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what is the fastest way to duplicate a folder contain few files with few hundred megs size and other few megs small files? (say, /var/lib/mysql) cp or tar or rsync or...??

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migrated from Oct 13 '09 at 10:56

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When you say duplicate, do are you trying to just copy the data to another directory, partition , disk or across a network ? – Andrew Keith Oct 13 '09 at 8:38
the fastest one first (perhaps another directory/partition/disk). then the result will be backup again using other better method accross network. – Oct 13 '09 at 8:42
up vote 4 down vote accepted

rsync in general will be faster than cp or tar, because rsync only transfers those files which have changed, and with --partial it will only transfer the parts of a file that changed.

Having said that, rsync works much better if you know what you're backupping and can arrange things so that rsync doesn't have to do as much work. For example, rotated log files in /var/log work much better if you rotate them to a filename with a date in it, instead of .0, .1, .2, etc..

One more note: In your question you mention /var/lib/mysql. Using rsync to backup that is a pretty bad idea, use mysqldump to get a reliable backup. If that backup is too large to transfer frequently, use mysql replication and backup from a slave. (You still should do a full backup on the master periodically though, replication can fail too).

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rom man rsync: "--partial keep partially transferred files". It does not transfer only what changed in a file. If a file changed, the entire file gets transfered. – churnd Oct 13 '09 at 11:36
Yes, this is slightly inaccurate. --partial keeps partially copied files on the sender if the transfer is aborted. It has nothing to do with the rsync algorithm that transfers only parts of partially changed files, which is on by default (although can be turned off with --whole-file). – Andrew Ferrier Oct 14 '10 at 16:29

Depends on a few factors. For a large number of small files it is generally better to do tar. If it is a small number of large files, cp is ok in most instances.

If you have a list of files but only a small portion of them change, rsync is more efficient.

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example is /var/lib/mysql which contain not much files and most of them relative big – Oct 13 '09 at 8:44
If you're planning on backup up mysql files, be sure to have a look at the mysql docs. There are a few traps to watch out for – leonm Oct 13 '09 at 9:15

It depends on what you are backing up. You can't just backup live database with rsync, you'll end you with a corrupted file. For databases, like mysql, you need to set cron, for example, to run 'mysqldump' and then rsync that file. Also, make sure you append 'date' with the file name so, you know when this file was backed up and have several backup copies just in case.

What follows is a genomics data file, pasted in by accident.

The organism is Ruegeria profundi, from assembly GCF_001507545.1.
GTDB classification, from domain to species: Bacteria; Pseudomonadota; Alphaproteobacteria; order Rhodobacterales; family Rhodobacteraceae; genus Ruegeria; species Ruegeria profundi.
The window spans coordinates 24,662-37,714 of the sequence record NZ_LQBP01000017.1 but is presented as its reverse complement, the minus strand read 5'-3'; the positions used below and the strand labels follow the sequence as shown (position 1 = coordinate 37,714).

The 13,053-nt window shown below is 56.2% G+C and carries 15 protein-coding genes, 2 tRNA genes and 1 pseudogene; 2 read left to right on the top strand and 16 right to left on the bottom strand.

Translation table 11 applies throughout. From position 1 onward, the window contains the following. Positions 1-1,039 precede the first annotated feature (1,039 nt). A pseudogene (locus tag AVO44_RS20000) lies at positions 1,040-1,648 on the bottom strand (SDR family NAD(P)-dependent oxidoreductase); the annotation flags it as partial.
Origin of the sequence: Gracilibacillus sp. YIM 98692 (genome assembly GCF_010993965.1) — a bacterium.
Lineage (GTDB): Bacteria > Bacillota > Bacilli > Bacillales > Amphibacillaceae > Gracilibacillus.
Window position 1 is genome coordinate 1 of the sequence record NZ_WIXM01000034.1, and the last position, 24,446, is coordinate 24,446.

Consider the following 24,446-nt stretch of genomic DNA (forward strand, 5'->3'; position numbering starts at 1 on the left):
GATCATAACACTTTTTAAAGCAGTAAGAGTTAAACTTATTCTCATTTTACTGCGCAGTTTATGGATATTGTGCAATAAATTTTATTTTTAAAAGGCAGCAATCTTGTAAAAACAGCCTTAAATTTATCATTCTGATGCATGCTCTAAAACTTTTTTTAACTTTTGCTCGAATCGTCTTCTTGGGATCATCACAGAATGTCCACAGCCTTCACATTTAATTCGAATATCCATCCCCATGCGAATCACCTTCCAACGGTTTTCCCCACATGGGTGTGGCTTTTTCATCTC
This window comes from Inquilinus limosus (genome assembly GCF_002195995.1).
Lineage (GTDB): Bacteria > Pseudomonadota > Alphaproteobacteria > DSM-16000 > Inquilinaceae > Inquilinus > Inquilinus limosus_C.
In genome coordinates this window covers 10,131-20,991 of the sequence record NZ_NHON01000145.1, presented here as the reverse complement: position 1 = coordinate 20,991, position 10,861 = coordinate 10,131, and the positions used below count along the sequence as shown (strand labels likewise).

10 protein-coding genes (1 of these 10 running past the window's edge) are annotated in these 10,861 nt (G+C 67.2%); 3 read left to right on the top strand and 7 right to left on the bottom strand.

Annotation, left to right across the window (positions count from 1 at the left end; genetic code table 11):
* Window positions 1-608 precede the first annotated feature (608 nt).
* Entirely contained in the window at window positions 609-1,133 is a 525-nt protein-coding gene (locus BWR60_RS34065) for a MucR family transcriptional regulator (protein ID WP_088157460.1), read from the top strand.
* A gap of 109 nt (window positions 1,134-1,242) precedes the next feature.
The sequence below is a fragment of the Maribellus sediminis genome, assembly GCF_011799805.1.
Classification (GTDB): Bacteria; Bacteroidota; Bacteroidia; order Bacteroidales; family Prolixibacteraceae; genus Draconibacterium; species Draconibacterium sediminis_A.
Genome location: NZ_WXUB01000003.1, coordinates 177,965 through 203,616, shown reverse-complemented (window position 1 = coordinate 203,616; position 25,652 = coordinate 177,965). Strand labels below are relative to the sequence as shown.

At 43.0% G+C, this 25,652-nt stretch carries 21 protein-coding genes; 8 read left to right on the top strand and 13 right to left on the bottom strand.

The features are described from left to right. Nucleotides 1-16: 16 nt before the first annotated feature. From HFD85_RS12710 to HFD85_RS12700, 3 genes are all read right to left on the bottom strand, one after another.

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Ah, the magic word backup

I can't say much about relative speeds of the methods you mention, but I think rsync's ability to backup only files which have changed, makes it the best method.

Especially if most of the files don't need to be copied.

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If you have quite a few small files, running a tar over them will increase the transfer speed considerably.

If the files are mostly text (which isn't the case of mysql binaries or databases), consider zipping the tar (bzip2 and the like). Otherwise you won't get anything from the compression so just leave the tar alone.

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Assuming that you already have an older copy of the files and you only need to refresh the copy, then rsync is much faster than cp or tar because it only transfers the bytes that have changed. A 100MB file with a few changed records will update in a few seconds. I have found it to be perfect for database files but I have had less success with binary files.

But if the purpose of the copy is for off-site backup, nothing comes near to rdiff-backup. rdiff-backup, like rsync, only transfers changes within files, but it also maintains the incremental changes so that you can restore any file from any earlier backup date.

And, as for the SQL databases, rdiff-backup checks for changes made during the backup and fixes them automatically, so IMHO it should be safe. Unless, of course the SQL server holds data in memory without writing it to disk - then it will not be safe.

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SAN Snapshot is the fastest way, but probably not the answer you were looking for.

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